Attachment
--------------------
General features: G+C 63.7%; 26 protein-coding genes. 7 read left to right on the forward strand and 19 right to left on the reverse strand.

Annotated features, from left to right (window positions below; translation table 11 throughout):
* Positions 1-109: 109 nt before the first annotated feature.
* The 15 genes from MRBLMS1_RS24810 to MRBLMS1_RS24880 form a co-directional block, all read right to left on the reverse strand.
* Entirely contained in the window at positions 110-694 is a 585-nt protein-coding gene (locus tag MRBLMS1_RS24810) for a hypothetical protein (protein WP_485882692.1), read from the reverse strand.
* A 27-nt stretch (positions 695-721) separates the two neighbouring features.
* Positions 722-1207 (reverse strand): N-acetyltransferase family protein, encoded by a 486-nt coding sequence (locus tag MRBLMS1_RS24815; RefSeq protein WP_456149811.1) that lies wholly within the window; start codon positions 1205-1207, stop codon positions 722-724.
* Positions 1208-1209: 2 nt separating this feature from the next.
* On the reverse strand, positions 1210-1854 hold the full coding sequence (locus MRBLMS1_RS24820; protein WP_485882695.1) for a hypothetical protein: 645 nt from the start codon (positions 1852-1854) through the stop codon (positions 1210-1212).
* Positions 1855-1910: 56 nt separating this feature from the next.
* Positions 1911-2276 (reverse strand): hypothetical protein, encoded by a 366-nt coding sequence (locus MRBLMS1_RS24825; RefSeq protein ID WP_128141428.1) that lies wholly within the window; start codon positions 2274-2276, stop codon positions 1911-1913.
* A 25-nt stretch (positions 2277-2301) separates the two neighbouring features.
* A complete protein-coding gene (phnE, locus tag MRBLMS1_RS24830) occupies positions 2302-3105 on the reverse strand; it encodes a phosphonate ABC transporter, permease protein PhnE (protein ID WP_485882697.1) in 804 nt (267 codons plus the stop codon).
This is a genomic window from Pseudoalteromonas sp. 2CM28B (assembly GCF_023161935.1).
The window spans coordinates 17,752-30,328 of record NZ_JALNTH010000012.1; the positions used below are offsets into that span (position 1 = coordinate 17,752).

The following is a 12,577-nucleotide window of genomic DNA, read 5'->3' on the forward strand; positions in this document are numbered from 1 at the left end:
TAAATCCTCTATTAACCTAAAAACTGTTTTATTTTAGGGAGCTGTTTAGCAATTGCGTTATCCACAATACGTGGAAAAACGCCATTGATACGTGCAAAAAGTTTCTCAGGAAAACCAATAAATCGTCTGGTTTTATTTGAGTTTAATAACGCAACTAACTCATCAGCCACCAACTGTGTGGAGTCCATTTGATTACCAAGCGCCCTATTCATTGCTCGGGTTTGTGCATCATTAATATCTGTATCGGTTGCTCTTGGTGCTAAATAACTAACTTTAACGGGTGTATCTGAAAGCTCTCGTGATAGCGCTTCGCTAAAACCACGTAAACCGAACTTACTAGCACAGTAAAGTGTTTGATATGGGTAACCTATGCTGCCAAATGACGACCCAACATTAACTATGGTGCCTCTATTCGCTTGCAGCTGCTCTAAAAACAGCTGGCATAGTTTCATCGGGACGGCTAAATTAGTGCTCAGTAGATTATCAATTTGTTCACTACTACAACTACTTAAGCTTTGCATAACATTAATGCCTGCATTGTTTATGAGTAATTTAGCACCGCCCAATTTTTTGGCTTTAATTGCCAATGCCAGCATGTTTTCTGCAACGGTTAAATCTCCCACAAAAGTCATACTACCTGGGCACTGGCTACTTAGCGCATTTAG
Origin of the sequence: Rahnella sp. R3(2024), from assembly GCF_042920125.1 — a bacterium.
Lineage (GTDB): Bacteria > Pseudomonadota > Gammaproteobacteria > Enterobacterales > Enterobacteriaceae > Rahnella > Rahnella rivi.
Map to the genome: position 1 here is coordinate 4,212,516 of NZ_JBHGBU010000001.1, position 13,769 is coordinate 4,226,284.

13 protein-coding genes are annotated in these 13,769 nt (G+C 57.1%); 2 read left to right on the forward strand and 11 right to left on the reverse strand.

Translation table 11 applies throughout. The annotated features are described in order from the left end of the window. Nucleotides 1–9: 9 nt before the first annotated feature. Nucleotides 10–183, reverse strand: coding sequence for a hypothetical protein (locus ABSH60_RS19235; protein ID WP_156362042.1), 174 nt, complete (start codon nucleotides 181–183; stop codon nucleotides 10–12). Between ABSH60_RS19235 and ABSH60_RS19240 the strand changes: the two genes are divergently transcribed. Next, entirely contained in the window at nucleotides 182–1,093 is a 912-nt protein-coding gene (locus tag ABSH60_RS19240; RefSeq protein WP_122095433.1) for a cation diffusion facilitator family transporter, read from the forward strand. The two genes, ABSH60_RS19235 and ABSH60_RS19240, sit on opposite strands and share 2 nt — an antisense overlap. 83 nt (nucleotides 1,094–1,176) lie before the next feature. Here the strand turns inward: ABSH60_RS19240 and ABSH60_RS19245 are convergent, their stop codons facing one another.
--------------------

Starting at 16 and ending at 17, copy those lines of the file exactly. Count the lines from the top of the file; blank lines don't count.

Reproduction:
The following is a 12,577-nucleotide window of genomic DNA, read 5'->3' on the forward strand; positions in this document are numbered from 1 at the left end:
TAAATCCTCTATTAACCTAAAAACTGTTTTATTTTAGGGAGCTGTTTAGCAATTGCGTTATCCACAATACGTGGAAAAACGCCATTGATACGTGCAAAAAGTTTCTCAGGAAAACCAATAAATCGTCTGGTTTTATTTGAGTTTAATAACGCAACTAACTCATCAGCCACCAACTGTGTGGAGTCCATTTGATTACCAAGCGCCCTATTCATTGCTCGGGTTTGTGCATCATTAATATCTGTATCGGTTGCTCTTGGTGCTAAATAACTAACTTTAACGGGTGTATCTGAAAGCTCTCGTGATAGCGCTTCGCTAAAACCACGTAAACCGAACTTACTAGCACAGTAAAGTGTTTGATATGGGTAACCTATGCTGCCAAATGACGACCCAACATTAACTATGGTGCCTCTATTCGCTTGCAGCTGCTCTAAAAACAGCTGGCATAGTTTCATCGGGACGGCTAAATTAGTGCTCAGTAGATTATCAATTTGTTCACTACTACAACTACTTAAGCTTTGCATAACATTAATGCCTGCATTGTTTATGAGTAATTTAGCACCGCCCAATTTTTTGGCTTTAATTGCCAATGCCAGCATGTTTTCTGCAACGGTTAAATCTCCCACAAAAGTCATACTACCTGGGCACTGGCTACTTAGCGCATTTAG